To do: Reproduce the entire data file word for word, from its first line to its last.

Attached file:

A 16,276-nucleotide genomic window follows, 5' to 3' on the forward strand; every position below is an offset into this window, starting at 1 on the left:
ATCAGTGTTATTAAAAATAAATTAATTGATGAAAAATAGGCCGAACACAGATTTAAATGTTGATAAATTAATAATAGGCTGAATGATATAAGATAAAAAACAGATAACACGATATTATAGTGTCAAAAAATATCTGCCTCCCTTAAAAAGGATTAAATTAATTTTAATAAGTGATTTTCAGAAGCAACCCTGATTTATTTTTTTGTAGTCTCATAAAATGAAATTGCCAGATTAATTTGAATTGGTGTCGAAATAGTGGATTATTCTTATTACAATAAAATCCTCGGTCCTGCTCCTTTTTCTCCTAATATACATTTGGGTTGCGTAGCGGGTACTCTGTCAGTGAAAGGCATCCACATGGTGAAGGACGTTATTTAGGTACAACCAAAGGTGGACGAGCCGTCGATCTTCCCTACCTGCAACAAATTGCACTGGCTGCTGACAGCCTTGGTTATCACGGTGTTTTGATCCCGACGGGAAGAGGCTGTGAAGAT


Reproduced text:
A 16,276-nucleotide genomic window follows, 5' to 3' on the forward strand; every position below is an offset into this window, starting at 1 on the left:
ATCAGTGTTATTAAAAATAAATTAATTGATGAAAAATAGGCCGAACACAGATTTAAATGTTGATAAATTAATAATAGGCTGAATGATATAAGATAAAAAACAGATAACACGATATTATAGTGTCAAAAAATATCTGCCTCCCTTAAAAAGGATTAAATTAATTTTAATAAGTGATTTTCAGAAGCAACCCTGATTTATTTTTTTGTAGTCTCATAAAATGAAATTGCCAGATTAATTTGAATTGGTGTCGAAATAGTGGATTATTCTTATTACAATAAAATCCTCGGTCCTGCTCCTTTTTCTCCTAATATACATTTGGGTTGCGTAGCGGGTACTCTGTCAGTGAAAGGCATCCACATGGTGAAGGACGTTATTTAGGTACAACCAAAGGTGGACGAGCCGTCGATCTTCCCTACCTGCAACAAATTGCACTGGCTGCTGACAGCCTTGGTTATCACGGTGTTTTGATCCCGACGGGAAGAGGCTGTGAAGAT